Pull Request Frequency

Pull request frequency measures the number of pull requests merged into the default branch per developer each day.

Pull request frequency measures the number of pull requests merged into the default branch per developer each day. It provides insight into your organization’s development velocity and continuous integration practices. 

High-performing development teams most often practice continuous integration and trunk-based development, the process of merging small and frequent code changes into a single branch. When using this development flow, high-performing teams can integrate new code hundreds or thousands of times per day. Most developers will commit to the mainline everyday, which means most developers will merge at least one pull request every day. 

Some engineering teams instead rely on feature branches, a development process that involves long-lived branches containing specific features, which teams merge to the mainline when they are fully completed. When using feature branches, pull request frequency can serve as an additional proxy for new features shipped. 

Understanding pull request frequency 

High pull request frequency indicates an organization's ability to review, merge, and integrate new changes into the codebase. High-performing teams enable the fast flow of work, providing development teams with the tools and practices they need to get their work done. 

For many engineering teams, low pull request frequency indicates either friction when integrating changes (i.e. closing pull requests) or friction earlier in the delivery pipeline (i.e. opening pull requests). 

Decrease batch size

Batch size measures the size of each unit of work. Large batches of work can be more difficult to integrate because they are more complex to review, test, and approve. They can lead to costly merge conflicts and often require additional developer resources to move them to the next phase in the delivery pipeline. 

Small batches of work are easier for reviewers to inspect and approve. When integrated frequently, small batches are less likely to cause merge conflicts and are simpler to debug or revert if they cause issues. 

Decrease review time

Decreases in pull request frequency can indicate a backlog of review requests. Teams may have too few team members reviewing code, insufficient automated testing to decrease manual labor, or a lack of communication when pull requests are ready for review. 

It’s important to balance review time with code quality, test coverage, and failure rate. Teams can increase pull request frequency by merging changes without any code review process, but these teams may see a reduction in product quality.  

Shift left or right on code reviews

If pull request reviews are creating bottlenecks in the delivery pipeline, teams can try reviewing code earlier in the development process. One strategy to review code earlier is known as continuous review, when teams review code as it's written, often through pair programming.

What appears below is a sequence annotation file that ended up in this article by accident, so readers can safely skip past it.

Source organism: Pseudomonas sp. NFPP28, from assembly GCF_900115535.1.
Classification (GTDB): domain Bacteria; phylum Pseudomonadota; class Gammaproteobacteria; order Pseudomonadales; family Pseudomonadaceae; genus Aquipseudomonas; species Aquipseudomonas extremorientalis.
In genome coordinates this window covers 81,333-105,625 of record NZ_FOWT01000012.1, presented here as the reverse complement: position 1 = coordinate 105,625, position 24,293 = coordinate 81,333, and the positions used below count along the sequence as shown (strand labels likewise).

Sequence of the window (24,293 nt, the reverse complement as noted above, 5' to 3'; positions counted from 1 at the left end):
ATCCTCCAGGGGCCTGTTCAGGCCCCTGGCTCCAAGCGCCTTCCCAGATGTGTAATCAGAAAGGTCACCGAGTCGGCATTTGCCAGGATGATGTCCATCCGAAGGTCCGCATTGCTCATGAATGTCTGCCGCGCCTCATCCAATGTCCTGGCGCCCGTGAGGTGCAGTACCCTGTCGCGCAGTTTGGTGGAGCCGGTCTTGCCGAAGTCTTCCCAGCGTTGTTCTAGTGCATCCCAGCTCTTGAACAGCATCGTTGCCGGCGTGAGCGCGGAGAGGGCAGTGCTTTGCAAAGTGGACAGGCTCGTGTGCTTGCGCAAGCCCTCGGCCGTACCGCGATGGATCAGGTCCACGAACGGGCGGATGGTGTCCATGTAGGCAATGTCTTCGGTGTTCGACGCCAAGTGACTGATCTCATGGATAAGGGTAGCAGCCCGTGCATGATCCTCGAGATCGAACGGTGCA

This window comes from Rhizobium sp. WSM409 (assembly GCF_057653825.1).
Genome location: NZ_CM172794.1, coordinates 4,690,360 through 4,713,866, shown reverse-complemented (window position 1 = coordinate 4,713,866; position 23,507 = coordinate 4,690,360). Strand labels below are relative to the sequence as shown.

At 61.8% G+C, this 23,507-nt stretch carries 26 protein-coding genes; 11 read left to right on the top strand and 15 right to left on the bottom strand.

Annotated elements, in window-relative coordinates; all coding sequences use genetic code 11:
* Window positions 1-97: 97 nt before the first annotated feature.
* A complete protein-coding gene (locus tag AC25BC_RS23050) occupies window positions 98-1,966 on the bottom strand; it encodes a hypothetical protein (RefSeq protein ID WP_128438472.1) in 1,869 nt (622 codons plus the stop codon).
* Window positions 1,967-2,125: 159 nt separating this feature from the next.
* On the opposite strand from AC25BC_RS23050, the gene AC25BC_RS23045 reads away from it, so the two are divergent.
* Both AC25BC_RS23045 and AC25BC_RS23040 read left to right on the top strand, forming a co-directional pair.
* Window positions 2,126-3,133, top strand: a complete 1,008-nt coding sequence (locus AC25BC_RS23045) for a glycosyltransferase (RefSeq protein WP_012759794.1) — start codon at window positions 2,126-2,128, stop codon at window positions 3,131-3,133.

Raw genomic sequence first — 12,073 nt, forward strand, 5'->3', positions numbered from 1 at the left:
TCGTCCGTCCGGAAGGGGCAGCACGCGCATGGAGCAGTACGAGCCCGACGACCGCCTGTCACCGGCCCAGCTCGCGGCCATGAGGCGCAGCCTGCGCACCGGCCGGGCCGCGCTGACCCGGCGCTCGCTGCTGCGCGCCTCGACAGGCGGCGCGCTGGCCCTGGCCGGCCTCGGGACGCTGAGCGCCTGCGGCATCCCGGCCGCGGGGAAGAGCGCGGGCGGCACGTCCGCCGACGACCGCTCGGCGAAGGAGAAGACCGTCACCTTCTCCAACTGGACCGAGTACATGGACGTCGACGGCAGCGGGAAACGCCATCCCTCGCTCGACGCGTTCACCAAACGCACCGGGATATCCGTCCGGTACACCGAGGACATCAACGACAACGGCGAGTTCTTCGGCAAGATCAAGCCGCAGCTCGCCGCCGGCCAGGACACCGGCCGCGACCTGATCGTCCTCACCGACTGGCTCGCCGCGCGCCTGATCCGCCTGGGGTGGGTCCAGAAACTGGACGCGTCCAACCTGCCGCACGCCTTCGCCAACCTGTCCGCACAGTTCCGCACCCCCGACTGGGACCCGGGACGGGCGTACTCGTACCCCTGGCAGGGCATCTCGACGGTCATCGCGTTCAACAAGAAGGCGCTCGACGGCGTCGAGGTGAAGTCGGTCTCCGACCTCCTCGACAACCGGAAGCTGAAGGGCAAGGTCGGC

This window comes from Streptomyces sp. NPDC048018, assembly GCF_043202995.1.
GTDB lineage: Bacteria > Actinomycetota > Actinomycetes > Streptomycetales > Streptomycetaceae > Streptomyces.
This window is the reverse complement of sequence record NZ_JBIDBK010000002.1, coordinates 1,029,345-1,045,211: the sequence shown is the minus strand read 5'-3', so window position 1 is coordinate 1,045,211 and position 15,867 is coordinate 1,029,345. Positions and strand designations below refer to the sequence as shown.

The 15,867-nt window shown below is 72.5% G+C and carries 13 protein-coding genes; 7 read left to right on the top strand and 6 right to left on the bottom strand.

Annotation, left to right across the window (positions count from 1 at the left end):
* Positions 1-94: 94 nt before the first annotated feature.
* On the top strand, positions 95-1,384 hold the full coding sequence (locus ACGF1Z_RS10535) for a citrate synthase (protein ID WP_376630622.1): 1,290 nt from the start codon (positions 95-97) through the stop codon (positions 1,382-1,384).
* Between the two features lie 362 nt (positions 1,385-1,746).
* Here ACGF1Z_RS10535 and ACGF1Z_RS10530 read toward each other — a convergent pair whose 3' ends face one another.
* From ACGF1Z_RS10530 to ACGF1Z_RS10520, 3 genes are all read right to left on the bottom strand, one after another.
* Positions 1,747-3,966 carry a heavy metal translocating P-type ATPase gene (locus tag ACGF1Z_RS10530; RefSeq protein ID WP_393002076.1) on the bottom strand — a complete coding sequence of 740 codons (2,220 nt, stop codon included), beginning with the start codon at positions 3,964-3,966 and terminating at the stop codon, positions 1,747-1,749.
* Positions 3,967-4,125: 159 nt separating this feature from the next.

Shifting right on code reviews means teams continuously revisit and fix old code. Martin Fowler introduced a process known as refinement code reviews, where teams embrace a more fluid and perpetually changing codebase. According to Fowler: 

This process of refinement is exactly the same as what happens in a code review, but it's triggered each time the code is looked at rather than when the code is added to the codebase.

Decrease merge time

Time-consuming and burdensome change approval workflows can create backlogs of pull requests and decrease pull request frequency. 

Teams can introduce lightweight change approval processes that don’t require input from change advisory boards (CAB) or senior managers. They can also shift left on testing and security to avoid bottlenecks during the pull request phase by resolving security issues and improving code quality earlier in the pipeline.

Improve daily work 

Pull request frequency can also be the result of friction early in the development pipeline. In this scenario, teams are unable to easily complete their work due to inefficient workflows, tools, and practices. 

Teams should improve daily work to improve the flow of work from code to pull requests. 

  • Reduce interruptions and context switching. Context switching can be caused by high meeting load, frequent firefighting, too much work in progress, and more. If teams are unable to get their work done, changes in pull request frequency can be an early warning sign of developer burnout
  • Reduce handoffs and wait time. More efficient workflows avoid delays caused by frequent handoffs or slow tooling. They can also improve code quality and decrease review time by providing faster feedback to developers before opening pull requests. Teams should invest in automations that help developers get their work done, such as self-service environments, faster test data, and better testing tools. 
  • Dedicate time for the improvement of daily work. Teams should set aside time and resources each development cycle to improve their organization’s developer experience. They can automate workflows, refactor code, or pay down technical debt. 

Measuring pull request frequency 

With small units of work, automated workflows, consistent reviews, and a culture of continuous integration, teams can use pull requests to achieve stronger DevOps performance in their organization. 

To measure pull request frequency, teams can install the Software GitHub app for their organization.  

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